In their seminal 2017 plan, Darebin declared a goal of community carbon neutrality by 2020, while Bass Coast Shire committed to:

“Drive a transformation within Council to embed climate emergency considerations across all operations and decisions”.

However, once I got down to the actionable items, it became apparent that most of these aspirational statements were lacking the resources to uphold them.

Some plans did articulate actions in a way which gave confidence that they were going to be implemented. For example, the Glen Eira Draft Climate Emergency Strategy clearly set out their targets in Goal 5, stating that council will achieve net zero emissions by 2025, then outlines the actions required to achieve the target each having a clear timeframe, budget allocation, departments accountable, and measuring mechanisms ascribed.

Although this sounds like a simple, logical flow, it was surprisingly absent in many of the plans like the City of Greater Dandenong which included over 100 actions, most of which were without clear timeframes or measurement indicators.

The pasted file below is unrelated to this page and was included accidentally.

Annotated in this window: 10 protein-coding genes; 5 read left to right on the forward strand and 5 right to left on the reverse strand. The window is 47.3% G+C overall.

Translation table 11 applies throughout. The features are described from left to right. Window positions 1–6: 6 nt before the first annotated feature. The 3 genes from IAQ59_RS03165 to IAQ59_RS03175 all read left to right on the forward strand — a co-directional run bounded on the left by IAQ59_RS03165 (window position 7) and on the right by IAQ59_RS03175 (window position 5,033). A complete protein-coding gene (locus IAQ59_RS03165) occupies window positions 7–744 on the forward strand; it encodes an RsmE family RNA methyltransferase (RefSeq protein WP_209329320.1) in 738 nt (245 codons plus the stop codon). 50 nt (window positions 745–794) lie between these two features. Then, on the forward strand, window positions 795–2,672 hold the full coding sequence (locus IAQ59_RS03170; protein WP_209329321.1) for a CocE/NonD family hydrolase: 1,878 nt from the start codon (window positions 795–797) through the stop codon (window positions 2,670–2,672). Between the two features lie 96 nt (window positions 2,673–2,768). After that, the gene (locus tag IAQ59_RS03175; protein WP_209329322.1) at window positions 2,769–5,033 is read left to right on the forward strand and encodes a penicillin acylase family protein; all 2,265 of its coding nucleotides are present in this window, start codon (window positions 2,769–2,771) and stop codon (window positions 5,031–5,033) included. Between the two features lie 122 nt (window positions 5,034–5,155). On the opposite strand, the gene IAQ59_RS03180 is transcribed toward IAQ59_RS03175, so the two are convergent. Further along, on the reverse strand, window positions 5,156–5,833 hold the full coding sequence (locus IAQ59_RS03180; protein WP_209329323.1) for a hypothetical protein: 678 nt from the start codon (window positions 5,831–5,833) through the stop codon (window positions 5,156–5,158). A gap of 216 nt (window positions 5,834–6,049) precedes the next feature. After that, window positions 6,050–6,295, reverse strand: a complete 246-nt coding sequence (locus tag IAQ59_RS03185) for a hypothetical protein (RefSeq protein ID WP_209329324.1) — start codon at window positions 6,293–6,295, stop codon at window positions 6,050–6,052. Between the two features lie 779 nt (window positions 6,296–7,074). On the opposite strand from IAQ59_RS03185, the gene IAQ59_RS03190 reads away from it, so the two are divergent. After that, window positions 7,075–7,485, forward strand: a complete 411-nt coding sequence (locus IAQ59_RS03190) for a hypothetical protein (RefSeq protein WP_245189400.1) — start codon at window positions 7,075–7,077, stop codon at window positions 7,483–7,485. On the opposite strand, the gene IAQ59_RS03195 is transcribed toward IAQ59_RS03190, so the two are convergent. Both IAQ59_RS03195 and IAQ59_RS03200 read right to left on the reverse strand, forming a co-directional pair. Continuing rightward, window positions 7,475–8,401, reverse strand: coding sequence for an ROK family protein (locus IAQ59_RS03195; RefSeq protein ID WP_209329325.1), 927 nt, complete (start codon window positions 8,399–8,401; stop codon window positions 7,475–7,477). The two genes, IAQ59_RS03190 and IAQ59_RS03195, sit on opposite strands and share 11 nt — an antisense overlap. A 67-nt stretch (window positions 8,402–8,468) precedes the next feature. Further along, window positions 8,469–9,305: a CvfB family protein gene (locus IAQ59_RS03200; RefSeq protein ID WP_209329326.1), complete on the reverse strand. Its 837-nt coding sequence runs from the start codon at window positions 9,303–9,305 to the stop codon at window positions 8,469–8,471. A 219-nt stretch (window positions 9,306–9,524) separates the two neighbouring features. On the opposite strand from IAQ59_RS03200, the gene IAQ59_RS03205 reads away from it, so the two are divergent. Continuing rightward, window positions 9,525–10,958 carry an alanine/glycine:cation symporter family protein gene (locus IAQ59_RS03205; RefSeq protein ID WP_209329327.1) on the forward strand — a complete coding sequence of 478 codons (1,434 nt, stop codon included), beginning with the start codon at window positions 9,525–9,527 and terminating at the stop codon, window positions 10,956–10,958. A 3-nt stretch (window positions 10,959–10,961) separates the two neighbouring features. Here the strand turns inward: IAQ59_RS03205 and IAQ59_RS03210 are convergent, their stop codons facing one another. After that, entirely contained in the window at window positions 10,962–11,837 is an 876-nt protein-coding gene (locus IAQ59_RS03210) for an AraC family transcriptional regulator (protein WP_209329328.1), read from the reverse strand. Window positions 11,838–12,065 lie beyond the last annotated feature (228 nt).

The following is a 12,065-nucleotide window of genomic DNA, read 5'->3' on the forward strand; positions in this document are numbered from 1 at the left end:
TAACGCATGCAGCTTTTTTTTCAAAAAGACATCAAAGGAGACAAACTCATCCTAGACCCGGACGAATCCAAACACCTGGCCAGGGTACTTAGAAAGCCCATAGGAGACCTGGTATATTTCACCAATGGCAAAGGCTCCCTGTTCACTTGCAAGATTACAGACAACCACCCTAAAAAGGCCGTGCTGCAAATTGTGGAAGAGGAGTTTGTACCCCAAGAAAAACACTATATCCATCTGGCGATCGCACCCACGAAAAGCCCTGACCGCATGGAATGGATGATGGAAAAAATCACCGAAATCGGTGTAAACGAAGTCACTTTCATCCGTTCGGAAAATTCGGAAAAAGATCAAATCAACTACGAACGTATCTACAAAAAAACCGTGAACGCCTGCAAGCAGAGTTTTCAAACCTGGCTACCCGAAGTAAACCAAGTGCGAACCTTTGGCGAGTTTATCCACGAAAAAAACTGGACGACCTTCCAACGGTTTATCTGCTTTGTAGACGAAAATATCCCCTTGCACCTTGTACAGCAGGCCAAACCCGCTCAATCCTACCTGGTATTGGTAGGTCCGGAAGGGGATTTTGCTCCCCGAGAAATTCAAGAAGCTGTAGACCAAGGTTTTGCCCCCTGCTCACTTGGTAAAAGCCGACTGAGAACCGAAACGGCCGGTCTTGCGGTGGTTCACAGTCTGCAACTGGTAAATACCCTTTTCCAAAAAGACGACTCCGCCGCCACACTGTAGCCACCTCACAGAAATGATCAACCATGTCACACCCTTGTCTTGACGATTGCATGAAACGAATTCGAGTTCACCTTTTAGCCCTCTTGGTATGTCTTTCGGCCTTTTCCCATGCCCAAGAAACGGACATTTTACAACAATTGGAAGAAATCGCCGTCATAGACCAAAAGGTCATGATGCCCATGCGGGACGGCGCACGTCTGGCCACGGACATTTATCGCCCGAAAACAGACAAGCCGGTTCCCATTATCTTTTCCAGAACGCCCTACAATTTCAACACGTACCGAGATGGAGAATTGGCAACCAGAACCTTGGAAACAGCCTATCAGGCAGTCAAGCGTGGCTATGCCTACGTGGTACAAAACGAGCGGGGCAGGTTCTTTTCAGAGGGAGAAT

Shockingly (and this is the ugly part) only half of the plans overviewed included any actions relating to Indigenous custodianship.

Only Mornington Peninsula Shire, Auckland City Council and Glen Eira integrated more than two actions regarding collaboration with Traditional Owners into their emergency planned response.

Beautifully, Auckland City Council delivered their comprehensive strategy informed by restoring the Maori (life essence) of Tamaki Makaurau, making their plan especially impactful.